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Conceived and designed the experiments: KS KSS BWP PJH. Performed the experiments: KS KSS JG. Analyzed the data: KS KT. Contributed reagents/materials/analysis tools: KS. Wrote the paper: KS KT.
Fluorescence imaging has the potential to significantly improve neurosurgical resection of oncologic lesions through improved differentiation between normal and cancerous tissue at the tumor margins. In order to successfully mark glioma tissue a fluorescent tracer must have the ability to penetrate through the blood brain barrier (BBB) and provide delineation in the tumor periphery where heterogeneously intact BBB may exist. In this study it was hypothesized that, due to its smaller size, fluorescently labeled anti-EGFR Affibody protein (~7 kDa) would provide a more clear delineation of the tumor margin than would fluorescently labeled cetuximab, a full antibody (~150 kDa) to the epidermal growth factor receptor (EGFR).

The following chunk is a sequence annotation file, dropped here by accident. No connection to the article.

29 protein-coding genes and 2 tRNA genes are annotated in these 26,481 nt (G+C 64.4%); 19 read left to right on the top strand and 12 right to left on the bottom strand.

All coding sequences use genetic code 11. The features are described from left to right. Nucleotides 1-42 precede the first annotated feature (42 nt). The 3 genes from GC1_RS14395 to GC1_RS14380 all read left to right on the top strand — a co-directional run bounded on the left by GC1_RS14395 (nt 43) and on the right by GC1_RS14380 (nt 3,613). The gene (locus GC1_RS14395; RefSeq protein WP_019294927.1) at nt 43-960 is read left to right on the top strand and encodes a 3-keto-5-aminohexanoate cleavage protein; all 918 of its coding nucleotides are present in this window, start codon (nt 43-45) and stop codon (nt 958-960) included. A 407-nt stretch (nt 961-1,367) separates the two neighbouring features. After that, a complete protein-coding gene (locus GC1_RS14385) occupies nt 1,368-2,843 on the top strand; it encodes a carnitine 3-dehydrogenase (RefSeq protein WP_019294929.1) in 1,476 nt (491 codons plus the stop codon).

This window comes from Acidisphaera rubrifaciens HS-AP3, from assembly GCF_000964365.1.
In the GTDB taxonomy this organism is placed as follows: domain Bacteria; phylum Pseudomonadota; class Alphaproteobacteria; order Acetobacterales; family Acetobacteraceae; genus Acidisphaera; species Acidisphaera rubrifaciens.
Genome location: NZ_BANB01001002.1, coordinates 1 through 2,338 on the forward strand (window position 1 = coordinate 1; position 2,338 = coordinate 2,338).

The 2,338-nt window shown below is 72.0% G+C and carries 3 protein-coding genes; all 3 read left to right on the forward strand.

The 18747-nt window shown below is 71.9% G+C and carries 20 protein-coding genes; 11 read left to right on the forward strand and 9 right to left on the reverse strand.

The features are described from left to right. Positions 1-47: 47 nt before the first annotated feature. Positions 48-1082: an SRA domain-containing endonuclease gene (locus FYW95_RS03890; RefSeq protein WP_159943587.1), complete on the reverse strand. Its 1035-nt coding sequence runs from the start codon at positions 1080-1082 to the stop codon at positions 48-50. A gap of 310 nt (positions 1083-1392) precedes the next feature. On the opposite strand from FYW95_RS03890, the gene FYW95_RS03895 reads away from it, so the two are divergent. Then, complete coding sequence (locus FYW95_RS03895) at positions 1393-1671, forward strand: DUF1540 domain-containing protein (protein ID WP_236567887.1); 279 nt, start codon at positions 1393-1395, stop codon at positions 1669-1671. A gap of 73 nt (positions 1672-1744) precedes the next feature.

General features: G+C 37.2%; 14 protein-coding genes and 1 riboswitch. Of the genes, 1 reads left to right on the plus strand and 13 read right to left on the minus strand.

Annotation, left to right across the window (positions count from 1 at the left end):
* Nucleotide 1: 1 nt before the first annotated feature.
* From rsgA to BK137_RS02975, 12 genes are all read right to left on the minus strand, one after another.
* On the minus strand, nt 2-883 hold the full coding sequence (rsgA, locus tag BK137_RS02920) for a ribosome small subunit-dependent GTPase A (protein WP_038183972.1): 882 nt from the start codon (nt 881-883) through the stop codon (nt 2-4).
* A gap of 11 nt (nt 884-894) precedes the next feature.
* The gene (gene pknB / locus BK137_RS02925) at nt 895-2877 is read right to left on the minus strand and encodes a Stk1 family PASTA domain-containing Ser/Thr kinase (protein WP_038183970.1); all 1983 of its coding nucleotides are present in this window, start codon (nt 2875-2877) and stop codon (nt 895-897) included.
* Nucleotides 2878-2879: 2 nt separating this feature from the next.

Cetuximab and anti-EGFR targeted Affibody were conjugated to two different fluorescent dyes (both emitting in the near-infrared) and injected intravenously into 6 athymic mice which were inoculated orthotopically with green fluorescent protein (GFP) expressing human U251 glioma cells. Each mouse was sacrificed at 1-h post injection, at which time brains were removed, snap frozen, sectioned and quantitatively analyzed for fluorescence distribution.